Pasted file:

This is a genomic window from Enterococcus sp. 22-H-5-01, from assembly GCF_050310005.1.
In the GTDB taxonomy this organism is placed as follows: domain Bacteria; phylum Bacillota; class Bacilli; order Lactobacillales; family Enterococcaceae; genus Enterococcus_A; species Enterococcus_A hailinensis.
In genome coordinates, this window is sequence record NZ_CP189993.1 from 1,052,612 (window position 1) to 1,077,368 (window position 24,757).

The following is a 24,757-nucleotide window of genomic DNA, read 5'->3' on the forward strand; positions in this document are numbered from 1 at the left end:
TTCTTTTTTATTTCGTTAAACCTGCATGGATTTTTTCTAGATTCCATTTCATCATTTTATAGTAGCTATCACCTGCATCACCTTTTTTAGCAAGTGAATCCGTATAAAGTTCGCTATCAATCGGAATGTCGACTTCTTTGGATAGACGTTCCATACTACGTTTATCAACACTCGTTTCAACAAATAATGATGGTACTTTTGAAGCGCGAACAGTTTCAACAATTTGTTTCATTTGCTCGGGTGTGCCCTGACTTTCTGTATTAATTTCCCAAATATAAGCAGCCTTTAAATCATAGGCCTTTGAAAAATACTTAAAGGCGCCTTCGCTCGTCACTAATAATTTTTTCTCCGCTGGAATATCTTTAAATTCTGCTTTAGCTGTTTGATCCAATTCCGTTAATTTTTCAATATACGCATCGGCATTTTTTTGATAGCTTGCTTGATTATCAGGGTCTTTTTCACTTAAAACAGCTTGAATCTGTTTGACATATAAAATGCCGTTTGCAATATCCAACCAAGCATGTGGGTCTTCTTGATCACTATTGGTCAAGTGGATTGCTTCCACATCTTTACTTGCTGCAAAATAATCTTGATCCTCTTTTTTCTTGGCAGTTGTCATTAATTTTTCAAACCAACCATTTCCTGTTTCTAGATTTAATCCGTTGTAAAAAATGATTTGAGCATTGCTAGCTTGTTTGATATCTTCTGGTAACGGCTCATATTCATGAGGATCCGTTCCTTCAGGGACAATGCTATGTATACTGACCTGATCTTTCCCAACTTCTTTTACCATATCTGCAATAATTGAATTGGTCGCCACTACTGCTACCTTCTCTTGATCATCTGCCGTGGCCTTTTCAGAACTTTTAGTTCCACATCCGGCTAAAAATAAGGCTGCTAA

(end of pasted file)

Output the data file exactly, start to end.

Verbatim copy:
This is a genomic window from Enterococcus sp. 22-H-5-01, from assembly GCF_050310005.1.
In the GTDB taxonomy this organism is placed as follows: domain Bacteria; phylum Bacillota; class Bacilli; order Lactobacillales; family Enterococcaceae; genus Enterococcus_A; species Enterococcus_A hailinensis.
In genome coordinates, this window is sequence record NZ_CP189993.1 from 1,052,612 (window position 1) to 1,077,368 (window position 24,757).

The following is a 24,757-nucleotide window of genomic DNA, read 5'->3' on the forward strand; positions in this document are numbered from 1 at the left end:
TTCTTTTTTATTTCGTTAAACCTGCATGGATTTTTTCTAGATTCCATTTCATCATTTTATAGTAGCTATCACCTGCATCACCTTTTTTAGCAAGTGAATCCGTATAAAGTTCGCTATCAATCGGAATGTCGACTTCTTTGGATAGACGTTCCATACTACGTTTATCAACACTCGTTTCAACAAATAATGATGGTACTTTTGAAGCGCGAACAGTTTCAACAATTTGTTTCATTTGCTCGGGTGTGCCCTGACTTTCTGTATTAATTTCCCAAATATAAGCAGCCTTTAAATCATAGGCCTTTGAAAAATACTTAAAGGCGCCTTCGCTCGTCACTAATAATTTTTTCTCCGCTGGAATATCTTTAAATTCTGCTTTAGCTGTTTGATCCAATTCCGTTAATTTTTCAATATACGCATCGGCATTTTTTTGATAGCTTGCTTGATTATCAGGGTCTTTTTCACTTAAAACAGCTTGAATCTGTTTGACATATAAAATGCCGTTTGCAATATCCAACCAAGCATGTGGGTCTTCTTGATCACTATTGGTCAAGTGGATTGCTTCCACATCTTTACTTGCTGCAAAATAATCTTGATCCTCTTTTTTCTTGGCAGTTGTCATTAATTTTTCAAACCAACCATTTCCTGTTTCTAGATTTAATCCGTTGTAAAAAATGATTTGAGCATTGCTAGCTTGTTTGATATCTTCTGGTAACGGCTCATATTCATGAGGATCCGTTCCTTCAGGGACAATGCTATGTATACTGACCTGATCTTTCCCAACTTCTTTTACCATATCTGCAATAATTGAATTGGTCGCCACTACTGCTACCTTCTCTTGATCATCTGCCGTGGCCTTTTCAGAACTTTTAGTTCCACATCCGGCTAAAAATAAGGCTGCTAA